Jira listener plugin timezone problem

I’ve got this jql query that I use to list issues based on certain conditions:

              MutableIssue issue=(MutableIssue) event.getIssue();
             JqlClauseBuilder clauseBuilder = JqlQueryBuilder.newClauseBuilder();
             Query query = clauseBuilder.assigneeUser(issue.getAssignee().getName()).

When I log the query.toString(), I see that the issue created date is always 1 hour earlier than the one I see in the issue detail window. I would immediately doubt time zone, but I can’t understand why the application shows 18:46 but the query generated has 17:46 when they run on the same server. I mean, I upload the plugin to the jira application where the issue created date is always 1 hour later (in fact the application shows the correct time) than what issue.getCreated returns inside JQL. Do you have an idea?

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The time printed by the plugin is the time in the server where the application is deployed. And the time shown in the application is the user’s timezone.

This can happen if your server is a Central Time but the user is in East Coast in the US.

Check your timezone setting (https://confluence.atlassian.com/jira064/choosing-a-time-zone-720416101.html) and compare it with server time.


@jobinkk, I’ve been struggling with this problem for a week now. But haven’t been able to find a solution to it. Both the server and user have the same time zone. It’s AZT +04. What I can’t understand is this: Why do I get the issue itself besides other ones from the above JQL? I clearly say that get me those that either have lower priority or have the same priority but created later than this one. Here’s the generated query:

{assignee = "mikola"} AND {resolution = "unresolved"} AND ( {priority < "High"} OR {priority = "High"} AND {created > "2017-03-27 17:46"} )

So, if this issue was created on “2017-03-27 17:46”, then why does the JQL include this issue in the result?

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Did you misplace the brackets (for the OR condition) ? Shouldn’t it be:

{assignee = "mikola"} AND {resolution = "unresolved"} AND ( {priority < "High"} OR {priority = "High"} ) AND {created > "2017-03-27 17:46"}

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No. That’s not wrong. I need either lower priority ones or the ones that are the same priority and created later than this one. And that does what I need.

You mean this?

{assignee = "mikola"} AND {resolution = "unresolved"} AND ( {priority < "High"} OR ({priority = "High"} AND {created > "2017-03-27 17:46"}) )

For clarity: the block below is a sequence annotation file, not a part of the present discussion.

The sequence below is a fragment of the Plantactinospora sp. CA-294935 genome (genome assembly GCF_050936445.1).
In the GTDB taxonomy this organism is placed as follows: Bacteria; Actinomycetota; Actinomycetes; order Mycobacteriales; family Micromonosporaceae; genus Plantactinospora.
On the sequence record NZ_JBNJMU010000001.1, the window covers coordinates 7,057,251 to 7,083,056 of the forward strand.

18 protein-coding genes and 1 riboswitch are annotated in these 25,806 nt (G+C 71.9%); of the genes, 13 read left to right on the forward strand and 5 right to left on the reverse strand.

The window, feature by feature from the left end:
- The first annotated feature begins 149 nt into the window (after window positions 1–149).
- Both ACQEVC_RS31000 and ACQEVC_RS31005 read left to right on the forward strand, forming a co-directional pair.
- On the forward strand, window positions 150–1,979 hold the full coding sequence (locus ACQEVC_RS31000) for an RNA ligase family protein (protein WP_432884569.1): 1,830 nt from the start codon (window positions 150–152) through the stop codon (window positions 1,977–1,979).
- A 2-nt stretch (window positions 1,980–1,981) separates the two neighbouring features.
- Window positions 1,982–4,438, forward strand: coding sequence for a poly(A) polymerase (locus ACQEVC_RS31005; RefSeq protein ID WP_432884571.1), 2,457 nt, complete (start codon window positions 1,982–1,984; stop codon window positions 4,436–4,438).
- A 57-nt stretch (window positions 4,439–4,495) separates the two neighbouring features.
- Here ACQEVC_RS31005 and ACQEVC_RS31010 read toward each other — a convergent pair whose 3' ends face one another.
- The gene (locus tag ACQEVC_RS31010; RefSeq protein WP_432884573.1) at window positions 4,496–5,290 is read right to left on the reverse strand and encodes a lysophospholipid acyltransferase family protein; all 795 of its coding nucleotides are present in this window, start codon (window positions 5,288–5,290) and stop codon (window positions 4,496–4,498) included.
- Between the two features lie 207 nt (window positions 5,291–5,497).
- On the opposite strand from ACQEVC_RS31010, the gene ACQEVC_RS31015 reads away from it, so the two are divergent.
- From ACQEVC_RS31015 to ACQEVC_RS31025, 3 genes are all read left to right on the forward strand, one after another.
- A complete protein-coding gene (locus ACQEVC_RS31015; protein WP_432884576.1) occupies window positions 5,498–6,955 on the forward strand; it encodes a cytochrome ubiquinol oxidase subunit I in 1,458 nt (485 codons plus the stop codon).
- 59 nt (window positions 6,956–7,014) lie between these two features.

I added an extra pair of brackets for the AND condition in the last clause.

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In fact, I had added those extra sub/endsub. But as AND operator is evaluated first, they’re redundant. If my memory serves me correctly, the the JQL ignored those extra brackets in the end and didn’t appear in the generated query.

Mikola, do you realize that the time zone setting can be defined differently for each user account?

Even if your JIRA has the default timezone X, a user may select timezone Y for himself, and I’d expect that ultimately the timezone of the user account on behalf the JQL is executed is the one that matters.

May worth a check.

Ok, I finally solved the problem. As I was suspecting, the problem was caused by the fact that here, in Azerbaijan, we cancelled Day Light Saving in 2016. An the server had no patch for this case. Here are the steps I followed to get correct time zone information.

  1. Downloaded tzdata2017c.tar.gz from offiacial IANA website
  2. Downloaded tzupdater.jar from this Oracle link
  3. Run this little code as a java program
    TimeZone timezone = TimeZone.getDefault();
    System.out.println("DayLight Saving: " + timezone.getDSTSavings());
  1. This returned “DayLight Saving 3600000”. It means I needed to apply the java patch
  2. Calculated the SHA512. Go to the folder where you downloaded the tzdata file and run this command:
    sha512sum tzdata2017c.tar.gz | cut -d’ ’ -f 1 > tzdata2017c.tar.gz.sha512.
  3. Then run the below command
    java -jar tzupdater.jar -v -l file:///<full_path>/tzdata2017c.tar.gz
  4. Rerun the code in step 3. If it says “DayLight Saving: 0” – it means we’ve fixed it.

After this patching I get correct date/time in the server code.

And the problem regarding why the issue itself appeared in the list was because the JQL was omitting the part after minutes. So, although the issue was created on 2017-04-19 15:15:48.31, the JQL included only 2017-04-19 15:15 part.